Book review: Triple Sex & Other Tales from an Ambassador’s Wife

Title: Triple Sex & Other Tales From An Ambassador’s Wife
Author: Carol Bujeau
Price: $25
Publisher: Burnstown Publishing House
ISBN: 978-1-77257-294-0

Reviewed by Daniel Livermore

What’s it like to work in the Canadian foreign service?  Well, here it is, titillating title and all, uncovered with panache, humour and a disarming ability to recount the foibles and failures of dinner parties and cocktails, as well as the high points of a fascinating diplomatic career. Carol Bujeau married John Holmes in 1980, shortly before he launched his diplomatic odyssey in what was then External Affairs. For more than three decades, she then became the diplomatic spouse, accompanying John to Barbados, Ghana, New York City, Jordan, Indonesia, Turkey and the Philippines, with sojourns in Ottawa in between. A blunt, gregarious spouse in either English or French, Carol Bujeau set about to help make John Holmes’ diplomatic career. As John once recounted, it was a challenge that would either make or break him.

In six substantive chapters, one for each posting covered in the book, Carol covers all of the ground-work for diplomatic spouses – the unpaid labour, the challenges of moving to new countries and continents, the trickiness of raising a family in the volatile ex-patriate life, and the multi-faceted efforts to build a career profile while almost constantly on the move. Carol became a part-time consular officer in Barbados, a development official at the US embassy in Accra, Ghana, a communications specialist in Ottawa, a bridge guru in New York, and a diamond grader in Ankara. Along the way, the self-confessed foodie became a Cordon Bleu chef, enabling her to suggest a recipe for every posting, with which she ends each substantive chapter.

As for the cocktails, ceremonies and formal dinners that are often said to constitute the bulk of diplomatic life, here’s the true story. It was work, hard work, involving long hours at the office or on the local “diplomatic circuit”, often punctuated with moments of hilarity and inappropriate anecdotes. It’s the story of travel, often to famous beaches and resorts, but also to the grottier trouble-spots where Canadians need help or where negotiations are held to end endemic conflict or provide humanitarian relief.  Along the way, friendships were made – sometimes to last for a few months or years, sometimes to last a life-time.

And the memorable characters! How about playing bridge with Michael Manley, Jamaica’s famous Prime Minister? Or joining New York’s most prestigious bridge club and meeting the old money of the US society? Or the celebrities, from British royalty to the Canadian variety, Leonard Cohen, Diana Krall, etc. And the mandatory Canadian politicians and ex-politicians, including the delightfully irreverent, home-spun Jean Chretien. The book also offers an insider’s guide to conversation-starters, like ignoring the strictures of protocol mavens to engage Prince Charles in interesting discussions.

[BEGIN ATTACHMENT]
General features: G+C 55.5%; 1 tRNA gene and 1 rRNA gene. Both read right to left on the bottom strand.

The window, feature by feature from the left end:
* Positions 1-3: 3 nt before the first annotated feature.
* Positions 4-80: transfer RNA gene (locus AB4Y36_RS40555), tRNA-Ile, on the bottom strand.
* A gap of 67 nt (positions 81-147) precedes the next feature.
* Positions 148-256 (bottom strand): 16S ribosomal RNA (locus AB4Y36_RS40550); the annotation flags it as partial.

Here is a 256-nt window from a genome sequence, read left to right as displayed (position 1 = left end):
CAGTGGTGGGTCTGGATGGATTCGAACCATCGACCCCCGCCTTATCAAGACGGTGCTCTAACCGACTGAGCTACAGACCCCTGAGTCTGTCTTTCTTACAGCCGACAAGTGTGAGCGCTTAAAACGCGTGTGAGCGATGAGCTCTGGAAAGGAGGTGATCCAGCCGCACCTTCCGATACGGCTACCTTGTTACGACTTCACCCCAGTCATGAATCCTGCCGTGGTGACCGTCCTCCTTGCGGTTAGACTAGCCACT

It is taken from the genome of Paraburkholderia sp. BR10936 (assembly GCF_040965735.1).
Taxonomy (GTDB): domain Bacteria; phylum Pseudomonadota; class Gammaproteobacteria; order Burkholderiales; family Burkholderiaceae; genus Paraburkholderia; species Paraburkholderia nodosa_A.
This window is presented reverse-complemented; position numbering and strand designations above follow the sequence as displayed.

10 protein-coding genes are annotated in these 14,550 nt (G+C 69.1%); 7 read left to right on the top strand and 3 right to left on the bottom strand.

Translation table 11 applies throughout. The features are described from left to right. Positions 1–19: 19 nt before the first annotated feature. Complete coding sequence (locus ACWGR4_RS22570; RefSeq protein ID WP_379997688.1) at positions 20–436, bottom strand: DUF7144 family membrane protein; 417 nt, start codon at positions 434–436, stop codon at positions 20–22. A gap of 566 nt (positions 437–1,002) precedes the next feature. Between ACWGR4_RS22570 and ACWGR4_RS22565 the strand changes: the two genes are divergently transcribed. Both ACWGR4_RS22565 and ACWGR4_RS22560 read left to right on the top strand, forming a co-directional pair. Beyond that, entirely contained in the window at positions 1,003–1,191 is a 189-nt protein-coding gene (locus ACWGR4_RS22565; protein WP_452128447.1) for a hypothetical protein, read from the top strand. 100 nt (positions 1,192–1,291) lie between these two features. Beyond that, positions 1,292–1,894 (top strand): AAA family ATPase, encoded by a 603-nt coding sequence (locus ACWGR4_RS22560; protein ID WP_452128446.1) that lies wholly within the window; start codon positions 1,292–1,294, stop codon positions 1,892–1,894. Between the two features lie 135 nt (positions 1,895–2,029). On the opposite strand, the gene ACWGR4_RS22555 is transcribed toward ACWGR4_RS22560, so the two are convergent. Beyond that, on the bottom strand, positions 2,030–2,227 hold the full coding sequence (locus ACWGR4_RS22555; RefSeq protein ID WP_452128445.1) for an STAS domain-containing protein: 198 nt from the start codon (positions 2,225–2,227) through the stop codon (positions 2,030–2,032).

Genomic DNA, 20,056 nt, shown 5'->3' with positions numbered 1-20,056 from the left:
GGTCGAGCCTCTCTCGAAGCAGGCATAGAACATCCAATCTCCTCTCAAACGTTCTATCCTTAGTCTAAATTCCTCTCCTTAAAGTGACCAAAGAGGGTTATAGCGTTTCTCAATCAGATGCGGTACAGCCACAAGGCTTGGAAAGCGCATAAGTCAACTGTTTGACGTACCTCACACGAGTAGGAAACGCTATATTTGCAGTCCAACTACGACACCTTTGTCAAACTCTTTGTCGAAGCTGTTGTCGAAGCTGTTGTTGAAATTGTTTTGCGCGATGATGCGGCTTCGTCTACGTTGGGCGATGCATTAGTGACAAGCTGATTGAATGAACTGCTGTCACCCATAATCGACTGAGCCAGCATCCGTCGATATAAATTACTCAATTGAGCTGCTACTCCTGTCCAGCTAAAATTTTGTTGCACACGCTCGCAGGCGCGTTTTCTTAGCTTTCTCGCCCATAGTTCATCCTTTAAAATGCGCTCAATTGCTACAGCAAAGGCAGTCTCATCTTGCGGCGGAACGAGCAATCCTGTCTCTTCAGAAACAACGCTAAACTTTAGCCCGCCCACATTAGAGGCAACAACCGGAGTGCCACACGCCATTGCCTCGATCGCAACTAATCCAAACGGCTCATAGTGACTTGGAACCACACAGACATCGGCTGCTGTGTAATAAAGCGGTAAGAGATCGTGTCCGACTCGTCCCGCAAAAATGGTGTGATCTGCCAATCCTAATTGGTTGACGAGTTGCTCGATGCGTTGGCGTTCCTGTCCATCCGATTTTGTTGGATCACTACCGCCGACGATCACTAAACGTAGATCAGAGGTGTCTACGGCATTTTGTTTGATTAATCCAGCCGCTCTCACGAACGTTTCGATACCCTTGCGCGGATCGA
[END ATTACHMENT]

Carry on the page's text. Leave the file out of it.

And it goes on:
Yet, this is no check-list of names and cities. It’s a fast-paced, beautifully crafted recollection of the way life works abroad and the variety of challenges this involves for family and friends. It starts with life as a junior part of a diplomatic delegation, and moves through John’s postings up the ladder to head of mission status in Jordan, Indonesia, Turkey and the Philippines. Along the way are outstanding diplomatic achievements, like the creation of the International Criminal Court, punctuated with tales of diplomatic faux pas, awful dinners and catastrophic cocktails. It’s also about the variety of tasks that fall to diplomats and their families, from coming to the rescue of Canadians abroad to finding creative ways to move some of the trickiest, most elusive goals in international relations, like peace in the Middle East. Along the way, Carol makes the vital point that all of this – the work, the achievements, the fun – comes down to friendships, which come from all levels of society and all backgrounds in life. And in this book, the smaller things count, including family pets acquired in unusual circumstances.

Carol Bujeau’s book is many things – funny, engaging, witty, and imaginative.  It’s a rich insight into the Canadian diplomatic journey, all told with disarming honesty and self-deprecating judgments.  If you think cookies and cocktails when you hear the word diplomacy, read Carol’s book and think again.

Daniel Livermore was a Canadian foreign service officer for more than 30 years. He is currently an honorary senior fellow, Graduate School of Public and International Affairs, at the University of Ottawa.     

AUTHOR PHOTO: Courtesy Burnstown Publishing House